Understanding cancer mechanisms through network dynamics

Abstract

Cancer is a complex, multifaceted disease. Cellular systems are perturbed both during the onset and development of cancer, and the behavioural change of tumour cells usually involves a broad range of dynamic variations. To an extent, the difficulty of monitoring the systemic change has been alleviated by recent developments in the high-throughput technologies. At both the genomic as well as proteomic levels, the technological advances in microarray and mass spectrometry, in conjunction with computational simulations and the construction of human interactome maps have facilitated the progress of identifying disease-associated genes. On a systems level, computational approaches developed for network analysis are becoming especially useful for providing insights into the mechanism behind tumour development and metastasis. This review emphasizes network approaches that have been developed to study cancer and provides an overview of our current knowledge of protein-protein interaction networks, and how their systemic perturbation can be analysed by two popular network simulation methods: Boolean network and ordinary differential equations.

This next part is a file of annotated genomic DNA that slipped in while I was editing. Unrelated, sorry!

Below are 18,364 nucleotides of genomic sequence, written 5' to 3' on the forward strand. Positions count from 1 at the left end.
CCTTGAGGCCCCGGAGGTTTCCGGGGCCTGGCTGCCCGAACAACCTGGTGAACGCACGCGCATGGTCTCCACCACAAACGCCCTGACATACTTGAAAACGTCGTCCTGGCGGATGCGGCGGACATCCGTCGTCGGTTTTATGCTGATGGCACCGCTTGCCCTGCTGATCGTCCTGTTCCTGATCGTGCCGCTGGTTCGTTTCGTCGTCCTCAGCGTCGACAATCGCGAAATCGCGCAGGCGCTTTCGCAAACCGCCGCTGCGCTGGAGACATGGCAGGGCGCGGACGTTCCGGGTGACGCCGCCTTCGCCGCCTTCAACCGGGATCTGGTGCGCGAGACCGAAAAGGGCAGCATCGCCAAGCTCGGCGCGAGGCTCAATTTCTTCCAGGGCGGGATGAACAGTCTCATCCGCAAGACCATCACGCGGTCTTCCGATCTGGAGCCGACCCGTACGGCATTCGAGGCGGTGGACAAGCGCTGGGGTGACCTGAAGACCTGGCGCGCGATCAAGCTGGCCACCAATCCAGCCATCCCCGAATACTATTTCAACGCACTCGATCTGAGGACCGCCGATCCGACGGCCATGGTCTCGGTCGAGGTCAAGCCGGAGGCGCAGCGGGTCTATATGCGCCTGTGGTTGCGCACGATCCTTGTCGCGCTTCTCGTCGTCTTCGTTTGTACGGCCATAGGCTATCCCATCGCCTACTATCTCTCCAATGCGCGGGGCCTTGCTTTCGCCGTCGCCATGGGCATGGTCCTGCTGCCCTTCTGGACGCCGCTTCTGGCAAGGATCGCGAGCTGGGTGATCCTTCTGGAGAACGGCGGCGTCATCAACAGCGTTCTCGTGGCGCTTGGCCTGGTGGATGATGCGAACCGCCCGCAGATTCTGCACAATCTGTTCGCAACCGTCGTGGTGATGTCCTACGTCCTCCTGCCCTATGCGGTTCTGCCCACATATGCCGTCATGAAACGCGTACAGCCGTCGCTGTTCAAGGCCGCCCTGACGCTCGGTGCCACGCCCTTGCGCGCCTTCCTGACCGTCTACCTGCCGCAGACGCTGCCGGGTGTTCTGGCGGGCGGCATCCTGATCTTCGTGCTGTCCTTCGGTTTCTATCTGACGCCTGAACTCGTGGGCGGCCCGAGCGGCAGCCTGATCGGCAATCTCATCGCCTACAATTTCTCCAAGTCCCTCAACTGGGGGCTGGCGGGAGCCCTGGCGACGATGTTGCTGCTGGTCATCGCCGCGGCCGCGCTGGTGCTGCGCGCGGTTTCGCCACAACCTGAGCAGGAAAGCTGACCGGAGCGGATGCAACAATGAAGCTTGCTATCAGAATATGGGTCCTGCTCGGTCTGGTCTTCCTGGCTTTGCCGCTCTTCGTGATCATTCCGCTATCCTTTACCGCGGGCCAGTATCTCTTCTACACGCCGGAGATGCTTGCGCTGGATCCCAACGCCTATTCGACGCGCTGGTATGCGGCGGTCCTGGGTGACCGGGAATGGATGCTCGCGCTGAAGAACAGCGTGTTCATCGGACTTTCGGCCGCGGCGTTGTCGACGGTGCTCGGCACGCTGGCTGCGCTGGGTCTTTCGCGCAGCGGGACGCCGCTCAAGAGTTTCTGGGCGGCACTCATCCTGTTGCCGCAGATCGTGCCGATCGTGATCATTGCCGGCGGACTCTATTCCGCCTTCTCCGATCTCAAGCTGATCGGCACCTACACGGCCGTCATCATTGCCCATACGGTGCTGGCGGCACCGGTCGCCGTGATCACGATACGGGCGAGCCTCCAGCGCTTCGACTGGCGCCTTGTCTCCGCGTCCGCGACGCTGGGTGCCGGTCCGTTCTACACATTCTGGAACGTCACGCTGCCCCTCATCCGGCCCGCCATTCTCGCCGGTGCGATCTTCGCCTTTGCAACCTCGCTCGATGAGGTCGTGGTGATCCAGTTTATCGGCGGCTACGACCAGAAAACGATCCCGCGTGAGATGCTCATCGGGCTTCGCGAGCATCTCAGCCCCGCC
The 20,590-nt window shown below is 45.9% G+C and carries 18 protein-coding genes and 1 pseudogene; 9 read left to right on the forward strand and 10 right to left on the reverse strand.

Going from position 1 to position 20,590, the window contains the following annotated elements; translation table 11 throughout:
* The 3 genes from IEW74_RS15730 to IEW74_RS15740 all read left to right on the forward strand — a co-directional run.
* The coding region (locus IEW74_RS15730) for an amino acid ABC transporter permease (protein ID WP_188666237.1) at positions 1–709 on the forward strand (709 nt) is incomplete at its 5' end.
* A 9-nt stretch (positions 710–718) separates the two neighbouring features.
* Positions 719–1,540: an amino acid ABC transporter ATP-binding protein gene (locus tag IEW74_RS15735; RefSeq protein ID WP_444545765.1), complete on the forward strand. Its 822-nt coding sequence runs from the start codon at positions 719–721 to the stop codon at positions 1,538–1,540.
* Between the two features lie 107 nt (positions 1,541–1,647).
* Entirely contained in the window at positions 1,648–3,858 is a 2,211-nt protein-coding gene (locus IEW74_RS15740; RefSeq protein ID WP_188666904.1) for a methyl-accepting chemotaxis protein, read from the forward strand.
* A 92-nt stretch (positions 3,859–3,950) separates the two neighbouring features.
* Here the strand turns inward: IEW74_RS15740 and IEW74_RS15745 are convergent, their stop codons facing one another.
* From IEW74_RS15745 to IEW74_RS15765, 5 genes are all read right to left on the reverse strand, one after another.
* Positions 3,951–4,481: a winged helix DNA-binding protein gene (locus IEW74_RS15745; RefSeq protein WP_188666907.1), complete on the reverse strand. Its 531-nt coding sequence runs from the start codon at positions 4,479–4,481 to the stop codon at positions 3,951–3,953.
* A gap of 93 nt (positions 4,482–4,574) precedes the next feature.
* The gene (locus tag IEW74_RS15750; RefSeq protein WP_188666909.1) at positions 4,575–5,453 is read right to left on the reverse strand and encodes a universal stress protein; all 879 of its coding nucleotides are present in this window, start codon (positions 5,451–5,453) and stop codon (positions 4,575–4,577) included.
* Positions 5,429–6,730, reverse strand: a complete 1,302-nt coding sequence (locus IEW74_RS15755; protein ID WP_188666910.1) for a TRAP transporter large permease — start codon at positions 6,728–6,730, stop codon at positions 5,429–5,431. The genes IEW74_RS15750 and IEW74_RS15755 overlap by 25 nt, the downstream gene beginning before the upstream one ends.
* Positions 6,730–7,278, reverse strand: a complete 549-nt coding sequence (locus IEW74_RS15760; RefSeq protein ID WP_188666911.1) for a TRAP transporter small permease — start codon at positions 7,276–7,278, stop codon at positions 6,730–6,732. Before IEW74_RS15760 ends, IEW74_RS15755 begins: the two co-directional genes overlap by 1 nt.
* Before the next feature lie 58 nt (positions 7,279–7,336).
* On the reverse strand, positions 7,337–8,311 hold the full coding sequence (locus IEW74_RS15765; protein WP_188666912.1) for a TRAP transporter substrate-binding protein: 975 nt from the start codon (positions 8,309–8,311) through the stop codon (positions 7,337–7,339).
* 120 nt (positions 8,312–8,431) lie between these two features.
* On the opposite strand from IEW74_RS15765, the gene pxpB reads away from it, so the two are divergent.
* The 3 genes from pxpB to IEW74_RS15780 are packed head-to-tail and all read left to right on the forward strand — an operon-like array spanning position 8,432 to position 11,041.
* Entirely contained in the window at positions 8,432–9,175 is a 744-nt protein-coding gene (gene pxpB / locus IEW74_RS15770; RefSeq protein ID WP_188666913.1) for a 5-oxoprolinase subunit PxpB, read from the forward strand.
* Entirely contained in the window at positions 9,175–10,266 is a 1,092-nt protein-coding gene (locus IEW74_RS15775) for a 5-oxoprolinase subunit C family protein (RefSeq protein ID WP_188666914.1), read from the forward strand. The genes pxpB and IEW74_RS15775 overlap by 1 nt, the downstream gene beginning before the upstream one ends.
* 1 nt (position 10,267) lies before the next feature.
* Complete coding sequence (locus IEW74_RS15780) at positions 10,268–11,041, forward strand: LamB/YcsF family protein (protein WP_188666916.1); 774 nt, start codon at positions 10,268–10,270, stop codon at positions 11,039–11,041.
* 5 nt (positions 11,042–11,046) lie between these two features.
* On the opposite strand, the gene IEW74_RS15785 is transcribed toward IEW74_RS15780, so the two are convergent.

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Volume 11
Issue number 6
Pages 543-560
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